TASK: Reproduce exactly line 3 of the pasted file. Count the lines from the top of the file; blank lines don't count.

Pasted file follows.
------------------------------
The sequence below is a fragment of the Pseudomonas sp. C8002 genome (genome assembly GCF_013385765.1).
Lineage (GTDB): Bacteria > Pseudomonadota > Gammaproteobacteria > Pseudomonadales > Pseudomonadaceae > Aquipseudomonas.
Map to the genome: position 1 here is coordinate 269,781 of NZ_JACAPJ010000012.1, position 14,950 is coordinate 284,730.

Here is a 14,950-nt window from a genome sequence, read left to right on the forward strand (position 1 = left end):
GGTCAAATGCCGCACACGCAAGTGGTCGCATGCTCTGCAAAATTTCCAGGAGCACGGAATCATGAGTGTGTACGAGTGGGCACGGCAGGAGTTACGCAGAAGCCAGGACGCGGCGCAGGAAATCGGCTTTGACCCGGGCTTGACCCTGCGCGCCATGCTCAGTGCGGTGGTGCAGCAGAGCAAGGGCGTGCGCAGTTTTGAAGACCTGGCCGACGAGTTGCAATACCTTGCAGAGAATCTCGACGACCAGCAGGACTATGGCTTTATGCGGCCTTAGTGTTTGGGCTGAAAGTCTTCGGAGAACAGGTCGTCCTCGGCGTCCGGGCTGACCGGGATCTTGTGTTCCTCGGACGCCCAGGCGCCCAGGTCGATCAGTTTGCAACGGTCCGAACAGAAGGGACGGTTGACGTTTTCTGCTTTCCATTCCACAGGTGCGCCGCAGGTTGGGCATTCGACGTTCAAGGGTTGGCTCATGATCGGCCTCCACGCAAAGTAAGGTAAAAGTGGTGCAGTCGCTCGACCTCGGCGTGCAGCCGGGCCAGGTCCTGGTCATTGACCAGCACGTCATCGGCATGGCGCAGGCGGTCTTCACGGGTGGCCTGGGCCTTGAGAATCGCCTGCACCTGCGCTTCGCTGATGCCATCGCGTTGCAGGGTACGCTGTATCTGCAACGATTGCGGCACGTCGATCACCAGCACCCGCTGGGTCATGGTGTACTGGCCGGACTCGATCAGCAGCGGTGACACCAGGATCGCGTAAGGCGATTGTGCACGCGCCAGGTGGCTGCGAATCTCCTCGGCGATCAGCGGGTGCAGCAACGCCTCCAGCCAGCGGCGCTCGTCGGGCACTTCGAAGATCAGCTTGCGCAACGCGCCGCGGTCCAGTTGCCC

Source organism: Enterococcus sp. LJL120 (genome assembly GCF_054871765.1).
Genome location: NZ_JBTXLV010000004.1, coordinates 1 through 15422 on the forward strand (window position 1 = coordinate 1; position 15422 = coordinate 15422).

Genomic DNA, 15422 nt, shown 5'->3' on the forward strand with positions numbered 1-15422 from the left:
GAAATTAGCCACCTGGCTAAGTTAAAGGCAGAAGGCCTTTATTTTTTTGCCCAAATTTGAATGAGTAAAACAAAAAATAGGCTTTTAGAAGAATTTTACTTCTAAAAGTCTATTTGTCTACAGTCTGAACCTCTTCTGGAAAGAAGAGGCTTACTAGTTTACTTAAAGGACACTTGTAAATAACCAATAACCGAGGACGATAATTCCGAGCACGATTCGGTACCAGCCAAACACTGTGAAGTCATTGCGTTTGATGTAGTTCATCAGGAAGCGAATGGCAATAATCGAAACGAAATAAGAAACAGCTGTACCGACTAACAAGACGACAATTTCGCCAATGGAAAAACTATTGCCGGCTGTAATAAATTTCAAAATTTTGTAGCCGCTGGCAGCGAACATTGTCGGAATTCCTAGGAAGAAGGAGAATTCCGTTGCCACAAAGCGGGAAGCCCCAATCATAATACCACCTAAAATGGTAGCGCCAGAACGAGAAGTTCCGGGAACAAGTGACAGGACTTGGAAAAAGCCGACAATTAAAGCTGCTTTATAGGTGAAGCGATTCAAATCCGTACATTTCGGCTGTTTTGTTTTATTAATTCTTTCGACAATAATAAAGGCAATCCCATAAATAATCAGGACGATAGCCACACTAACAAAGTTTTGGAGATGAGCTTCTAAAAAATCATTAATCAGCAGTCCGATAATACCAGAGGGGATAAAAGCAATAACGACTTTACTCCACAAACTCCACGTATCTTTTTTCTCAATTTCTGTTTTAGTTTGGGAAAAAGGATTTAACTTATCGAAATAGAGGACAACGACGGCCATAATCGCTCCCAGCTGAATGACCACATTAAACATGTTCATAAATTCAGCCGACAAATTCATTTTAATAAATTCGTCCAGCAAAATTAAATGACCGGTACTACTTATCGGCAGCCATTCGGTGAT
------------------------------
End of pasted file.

Map to the genome: position 1 here is coordinate 269,781 of NZ_JACAPJ010000012.1, position 14,950 is coordinate 284,730.